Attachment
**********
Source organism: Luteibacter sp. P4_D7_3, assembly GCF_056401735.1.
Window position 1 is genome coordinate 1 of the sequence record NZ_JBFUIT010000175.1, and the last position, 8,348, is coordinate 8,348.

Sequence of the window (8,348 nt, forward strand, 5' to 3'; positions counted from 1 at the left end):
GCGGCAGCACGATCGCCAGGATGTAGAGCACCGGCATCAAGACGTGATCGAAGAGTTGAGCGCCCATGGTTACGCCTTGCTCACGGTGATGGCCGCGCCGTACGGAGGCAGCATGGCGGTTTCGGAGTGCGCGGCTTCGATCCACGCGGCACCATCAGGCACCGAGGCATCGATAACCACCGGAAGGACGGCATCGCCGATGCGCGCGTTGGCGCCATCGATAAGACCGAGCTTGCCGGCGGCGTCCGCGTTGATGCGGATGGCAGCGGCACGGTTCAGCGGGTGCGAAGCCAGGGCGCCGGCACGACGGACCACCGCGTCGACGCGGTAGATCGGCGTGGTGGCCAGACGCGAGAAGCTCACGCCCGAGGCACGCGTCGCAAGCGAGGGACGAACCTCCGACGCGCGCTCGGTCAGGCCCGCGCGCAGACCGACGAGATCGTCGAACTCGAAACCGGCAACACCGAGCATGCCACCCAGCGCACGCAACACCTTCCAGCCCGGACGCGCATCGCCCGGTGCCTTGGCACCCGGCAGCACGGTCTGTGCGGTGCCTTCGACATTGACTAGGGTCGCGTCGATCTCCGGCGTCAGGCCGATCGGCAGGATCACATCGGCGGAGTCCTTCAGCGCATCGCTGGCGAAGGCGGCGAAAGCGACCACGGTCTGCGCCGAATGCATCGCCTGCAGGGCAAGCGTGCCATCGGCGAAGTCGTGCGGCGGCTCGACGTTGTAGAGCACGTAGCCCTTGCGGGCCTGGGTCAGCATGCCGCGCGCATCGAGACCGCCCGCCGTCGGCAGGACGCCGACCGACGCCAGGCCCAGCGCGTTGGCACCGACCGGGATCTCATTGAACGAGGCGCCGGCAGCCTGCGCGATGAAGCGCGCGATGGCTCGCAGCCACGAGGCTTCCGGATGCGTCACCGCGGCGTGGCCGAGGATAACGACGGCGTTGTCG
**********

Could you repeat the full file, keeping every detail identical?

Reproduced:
Source organism: Luteibacter sp. P4_D7_3, assembly GCF_056401735.1.
Window position 1 is genome coordinate 1 of the sequence record NZ_JBFUIT010000175.1, and the last position, 8,348, is coordinate 8,348.

Sequence of the window (8,348 nt, forward strand, 5' to 3'; positions counted from 1 at the left end):
GCGGCAGCACGATCGCCAGGATGTAGAGCACCGGCATCAAGACGTGATCGAAGAGTTGAGCGCCCATGGTTACGCCTTGCTCACGGTGATGGCCGCGCCGTACGGAGGCAGCATGGCGGTTTCGGAGTGCGCGGCTTCGATCCACGCGGCACCATCAGGCACCGAGGCATCGATAACCACCGGAAGGACGGCATCGCCGATGCGCGCGTTGGCGCCATCGATAAGACCGAGCTTGCCGGCGGCGTCCGCGTTGATGCGGATGGCAGCGGCACGGTTCAGCGGGTGCGAAGCCAGGGCGCCGGCACGACGGACCACCGCGTCGACGCGGTAGATCGGCGTGGTGGCCAGACGCGAGAAGCTCACGCCCGAGGCACGCGTCGCAAGCGAGGGACGAACCTCCGACGCGCGCTCGGTCAGGCCCGCGCGCAGACCGACGAGATCGTCGAACTCGAAACCGGCAACACCGAGCATGCCACCCAGCGCACGCAACACCTTCCAGCCCGGACGCGCATCGCCCGGTGCCTTGGCACCCGGCAGCACGGTCTGTGCGGTGCCTTCGACATTGACTAGGGTCGCGTCGATCTCCGGCGTCAGGCCGATCGGCAGGATCACATCGGCGGAGTCCTTCAGCGCATCGCTGGCGAAGGCGGCGAAAGCGACCACGGTCTGCGCCGAATGCATCGCCTGCAGGGCAAGCGTGCCATCGGCGAAGTCGTGCGGCGGCTCGACGTTGTAGAGCACGTAGCCCTTGCGGGCCTGGGTCAGCATGCCGCGCGCATCGAGACCGCCCGCCGTCGGCAGGACGCCGACCGACGCCAGGCCCAGCGCGTTGGCACCGACCGGGATCTCATTGAACGAGGCGCCGGCAGCCTGCGCGATGAAGCGCGCGATGGCTCGCAGCCACGAGGCTTCCGGATGCGTCACCGCGGCGTGGCCGAGGATAACGACGGCGTTGTCG